I could post a YouTube link of this guy’s idiocy, but I won’t ruin everyone’s lunch. Unfortunately oppressors can enlist the oppressed in assisting in their own oppression because of the unfortunate tendency of humans to turn off their brains for the sake of belonging to the group. Consider the abominable practice of female genital mutilation. Often the people maiming these young girls are their own mothers, aunts, grandmothers. They’ve bought into the notion that if they don’t mutilate that child, no man will marry her and she’ll have no future. Also they lived through it and it’s tradition and such, so the child will have to deal with it too.

        In this country it’s often brainless religious fundamentalism. People “vote with their Bibles” for candidates who appear to be Godly men, and who don’t hesitate to screw them over once in office. There are still plenty of people who think Akin got a raw deal in that Senate race a few years back, because being “a good Christain man” counts for far more than being scientifically accurate.

    • 1mime says:

      Life and circumstance are hard teachers. It’s not the “about face” that bothers me, it’s the closed minds. I applaud Portman for his filial love and the courage to stand up and speak out.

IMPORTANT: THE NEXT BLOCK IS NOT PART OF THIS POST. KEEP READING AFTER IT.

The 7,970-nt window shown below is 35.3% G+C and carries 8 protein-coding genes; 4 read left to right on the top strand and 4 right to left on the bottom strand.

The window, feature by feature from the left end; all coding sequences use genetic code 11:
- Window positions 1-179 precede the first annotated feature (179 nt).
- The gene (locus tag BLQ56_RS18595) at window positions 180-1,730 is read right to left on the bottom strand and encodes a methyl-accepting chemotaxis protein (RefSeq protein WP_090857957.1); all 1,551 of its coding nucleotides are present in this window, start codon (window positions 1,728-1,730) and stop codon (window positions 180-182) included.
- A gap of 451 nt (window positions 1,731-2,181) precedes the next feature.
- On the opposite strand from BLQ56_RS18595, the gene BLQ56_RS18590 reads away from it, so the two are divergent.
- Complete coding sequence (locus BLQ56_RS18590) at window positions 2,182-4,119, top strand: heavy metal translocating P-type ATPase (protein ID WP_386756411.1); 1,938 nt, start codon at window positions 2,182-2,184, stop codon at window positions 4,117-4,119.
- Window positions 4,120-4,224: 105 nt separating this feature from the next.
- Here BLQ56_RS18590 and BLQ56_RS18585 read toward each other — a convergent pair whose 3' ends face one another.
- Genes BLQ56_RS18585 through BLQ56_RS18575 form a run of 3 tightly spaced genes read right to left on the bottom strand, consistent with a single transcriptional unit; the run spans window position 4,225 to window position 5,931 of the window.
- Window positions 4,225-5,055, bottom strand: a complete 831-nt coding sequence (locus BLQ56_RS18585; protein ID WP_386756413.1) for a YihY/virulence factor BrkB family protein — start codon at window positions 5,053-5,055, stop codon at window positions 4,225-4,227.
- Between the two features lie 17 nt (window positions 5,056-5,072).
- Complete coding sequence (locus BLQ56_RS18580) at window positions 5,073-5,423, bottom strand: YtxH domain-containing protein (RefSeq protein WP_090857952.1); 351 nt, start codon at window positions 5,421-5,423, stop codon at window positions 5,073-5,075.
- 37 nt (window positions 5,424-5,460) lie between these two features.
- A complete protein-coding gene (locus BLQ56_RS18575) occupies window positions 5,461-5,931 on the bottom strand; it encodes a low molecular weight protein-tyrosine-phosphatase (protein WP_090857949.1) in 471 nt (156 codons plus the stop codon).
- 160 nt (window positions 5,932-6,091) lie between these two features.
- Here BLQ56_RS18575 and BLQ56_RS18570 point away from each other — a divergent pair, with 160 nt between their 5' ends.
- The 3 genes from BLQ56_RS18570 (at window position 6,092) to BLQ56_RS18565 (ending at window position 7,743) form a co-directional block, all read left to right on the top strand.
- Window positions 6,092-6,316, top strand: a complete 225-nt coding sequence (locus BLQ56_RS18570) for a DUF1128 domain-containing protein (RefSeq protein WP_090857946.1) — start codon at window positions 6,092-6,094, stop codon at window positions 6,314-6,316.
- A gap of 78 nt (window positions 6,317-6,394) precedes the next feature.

In doing so, he doubtless closed off many opportunities within the Republican Party. That is unfortunate for all of us.

      That was really my point in my earlier question to Lifer. Given the fact that so many people are products of social and environmentally rigid mores, and given the composition of the hard right, it seems doubtful that their limited life experience will ever allow them to see a different point of view as legitimate as they have such narrow life experiences themselves. Change and progress will have to come from the young.

      The Chris Ladd that we know and respect from his blog was forced to confront an unpleasant truth when he and his wife experienced a near tragedy. Where would he be on this issue if his life had proceeded in a more orderly, prescribed fashion? Certainly the awareness and sensitivity to other people facing the same choices would have been muted.